Her 201 caps rank seventh all-time in U.S. history and her 187 starts rank sixth. She earned her 100th career cap against Korea DPR in the 2003 FIFA Women’s World Cup and her 200th on July 13, 2010, against Sweden in Omaha, Neb.
As a collegian, she started all 96 games she played at Notre Dame and helped the Fighting Irish to an NCAA title in 1995.
One of Markgraf’s most memorable moments came on Sept. 20, 2008, at Toyota Park in Bridgeview, Ill., when she scored what would be her only goal in a U.S. uniform, burying a penalty kick against Ireland.
Markgraf played in both the WUSA, where she played three seasons for the Boston Breakers, and in WPS, where she played this past season for the Red Stars.
The retirement of Markgraf leaves just three players from the 1999 Women’s World Cup squad still active in professional soccer: defender Christie Rampone, midfielder Kristine Lilly and forward Tiffeny Milbrett.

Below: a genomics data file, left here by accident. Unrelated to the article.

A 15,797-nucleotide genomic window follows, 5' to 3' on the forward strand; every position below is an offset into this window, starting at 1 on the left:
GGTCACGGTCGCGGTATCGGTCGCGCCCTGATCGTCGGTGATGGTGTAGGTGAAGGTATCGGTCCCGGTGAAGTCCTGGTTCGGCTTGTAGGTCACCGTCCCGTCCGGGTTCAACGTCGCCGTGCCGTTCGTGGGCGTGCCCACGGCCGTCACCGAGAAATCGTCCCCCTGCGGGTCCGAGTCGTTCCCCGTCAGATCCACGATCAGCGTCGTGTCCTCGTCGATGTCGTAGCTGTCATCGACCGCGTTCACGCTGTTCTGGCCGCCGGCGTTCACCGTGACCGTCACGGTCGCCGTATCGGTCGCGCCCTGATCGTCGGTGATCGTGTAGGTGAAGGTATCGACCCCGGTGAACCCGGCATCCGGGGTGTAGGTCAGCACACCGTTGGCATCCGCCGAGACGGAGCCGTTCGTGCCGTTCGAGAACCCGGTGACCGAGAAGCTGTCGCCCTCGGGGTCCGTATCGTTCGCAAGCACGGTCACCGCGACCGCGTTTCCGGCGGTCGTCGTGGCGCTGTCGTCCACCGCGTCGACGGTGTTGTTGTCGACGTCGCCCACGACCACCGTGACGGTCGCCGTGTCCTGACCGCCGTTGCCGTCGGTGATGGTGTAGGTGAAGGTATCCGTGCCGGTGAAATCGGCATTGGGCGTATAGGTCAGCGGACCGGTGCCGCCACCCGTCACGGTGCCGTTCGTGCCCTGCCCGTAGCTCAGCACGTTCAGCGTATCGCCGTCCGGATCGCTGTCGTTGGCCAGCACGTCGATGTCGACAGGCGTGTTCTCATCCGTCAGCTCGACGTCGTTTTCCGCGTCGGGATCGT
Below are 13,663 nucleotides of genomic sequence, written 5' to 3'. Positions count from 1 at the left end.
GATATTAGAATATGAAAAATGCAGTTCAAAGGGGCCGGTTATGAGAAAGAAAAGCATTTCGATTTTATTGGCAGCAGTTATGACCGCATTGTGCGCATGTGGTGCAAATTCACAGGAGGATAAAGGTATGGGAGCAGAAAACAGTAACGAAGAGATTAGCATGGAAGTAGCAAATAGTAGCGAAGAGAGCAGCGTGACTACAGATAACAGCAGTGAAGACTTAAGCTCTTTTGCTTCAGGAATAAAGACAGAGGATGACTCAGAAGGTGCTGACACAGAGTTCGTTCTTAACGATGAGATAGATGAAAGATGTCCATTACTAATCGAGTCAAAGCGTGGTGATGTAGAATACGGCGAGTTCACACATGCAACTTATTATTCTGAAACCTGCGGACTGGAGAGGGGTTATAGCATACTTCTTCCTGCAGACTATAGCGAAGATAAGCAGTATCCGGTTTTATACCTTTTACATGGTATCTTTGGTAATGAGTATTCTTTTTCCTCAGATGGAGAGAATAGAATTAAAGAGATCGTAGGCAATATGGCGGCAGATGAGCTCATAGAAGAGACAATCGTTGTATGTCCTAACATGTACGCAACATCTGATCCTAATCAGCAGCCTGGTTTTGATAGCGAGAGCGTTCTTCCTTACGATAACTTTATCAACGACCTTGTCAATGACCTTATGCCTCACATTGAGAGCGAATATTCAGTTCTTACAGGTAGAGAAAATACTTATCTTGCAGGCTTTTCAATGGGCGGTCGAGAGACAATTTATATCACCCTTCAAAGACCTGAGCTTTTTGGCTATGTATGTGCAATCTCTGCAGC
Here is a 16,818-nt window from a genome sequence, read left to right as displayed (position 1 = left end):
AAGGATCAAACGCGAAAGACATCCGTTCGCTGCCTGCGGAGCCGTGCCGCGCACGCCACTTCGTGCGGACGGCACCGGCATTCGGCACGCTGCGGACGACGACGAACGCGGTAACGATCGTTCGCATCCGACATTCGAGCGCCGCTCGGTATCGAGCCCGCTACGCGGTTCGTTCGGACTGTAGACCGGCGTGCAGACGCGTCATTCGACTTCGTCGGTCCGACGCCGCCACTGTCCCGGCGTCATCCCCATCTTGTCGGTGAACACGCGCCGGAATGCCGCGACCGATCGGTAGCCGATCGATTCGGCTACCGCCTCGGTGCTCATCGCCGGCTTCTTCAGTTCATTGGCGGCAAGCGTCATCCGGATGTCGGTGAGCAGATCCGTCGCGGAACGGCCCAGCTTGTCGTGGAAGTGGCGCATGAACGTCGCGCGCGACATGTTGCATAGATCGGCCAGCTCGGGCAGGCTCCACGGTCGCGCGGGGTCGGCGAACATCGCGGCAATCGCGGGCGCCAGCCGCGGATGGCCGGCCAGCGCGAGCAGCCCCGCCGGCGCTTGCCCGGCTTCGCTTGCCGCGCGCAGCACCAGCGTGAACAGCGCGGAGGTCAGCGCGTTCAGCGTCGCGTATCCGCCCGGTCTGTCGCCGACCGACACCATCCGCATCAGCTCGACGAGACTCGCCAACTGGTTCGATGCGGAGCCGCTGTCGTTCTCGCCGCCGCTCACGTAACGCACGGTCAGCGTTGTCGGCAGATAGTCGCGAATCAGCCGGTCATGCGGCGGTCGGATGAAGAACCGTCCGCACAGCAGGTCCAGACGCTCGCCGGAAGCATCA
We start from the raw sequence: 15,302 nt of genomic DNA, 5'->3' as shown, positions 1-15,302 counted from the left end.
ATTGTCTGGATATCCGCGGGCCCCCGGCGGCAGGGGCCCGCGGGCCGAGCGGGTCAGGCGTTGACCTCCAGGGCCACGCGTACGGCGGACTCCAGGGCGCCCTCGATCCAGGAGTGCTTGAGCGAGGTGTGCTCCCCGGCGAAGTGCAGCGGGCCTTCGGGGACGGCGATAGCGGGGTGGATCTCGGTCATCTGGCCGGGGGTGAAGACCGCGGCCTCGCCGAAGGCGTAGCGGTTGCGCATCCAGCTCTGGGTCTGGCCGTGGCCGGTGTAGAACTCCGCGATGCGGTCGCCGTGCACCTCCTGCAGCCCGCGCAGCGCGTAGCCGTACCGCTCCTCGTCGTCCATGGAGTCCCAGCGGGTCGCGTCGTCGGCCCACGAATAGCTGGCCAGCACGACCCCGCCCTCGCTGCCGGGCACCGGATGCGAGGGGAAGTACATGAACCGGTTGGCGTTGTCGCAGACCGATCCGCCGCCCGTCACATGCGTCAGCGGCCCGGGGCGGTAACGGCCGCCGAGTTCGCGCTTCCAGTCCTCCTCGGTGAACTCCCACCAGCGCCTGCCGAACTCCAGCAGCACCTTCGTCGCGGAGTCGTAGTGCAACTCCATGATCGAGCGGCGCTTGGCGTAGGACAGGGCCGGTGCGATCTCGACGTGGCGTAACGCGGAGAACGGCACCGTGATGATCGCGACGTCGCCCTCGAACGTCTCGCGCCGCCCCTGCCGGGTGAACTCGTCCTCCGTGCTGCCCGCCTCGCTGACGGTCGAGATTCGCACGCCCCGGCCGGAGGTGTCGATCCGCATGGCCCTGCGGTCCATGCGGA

A four year starter at Notre Dame, she started all 96 games in her career and was a three time NSCAA All American, earning First Team honors twice … Scored seven goals with 24 assists in four years at Notre Dame … Captained the Fighting Irish as a senior … Her play at marking back during her sophomore year was instrumental in the Fighting Irish winning the 1995 NCAA championship … Was the Defensive MVP of the 1995 NCAA Final Four … Was on the cover of Soccer America following Notre Dame's NCAA title ... Scored the game winning goal in the 1994 NCAA semifinal against Portland on a header ... Was a three-time All Big East selection and the Big East Defensive Player of the Year as a senior … Was an All MCC selection as a freshman before Notre Dame moved to the Big East … Scored 16 goals and had 26 assists as a forward at Detroit Country Day en route to the 1991 state championship as a junior … Was an NSCAA All American and three time all state selection at Country Day … Was also an all league outside hitter in volleyball for three years at Country Day.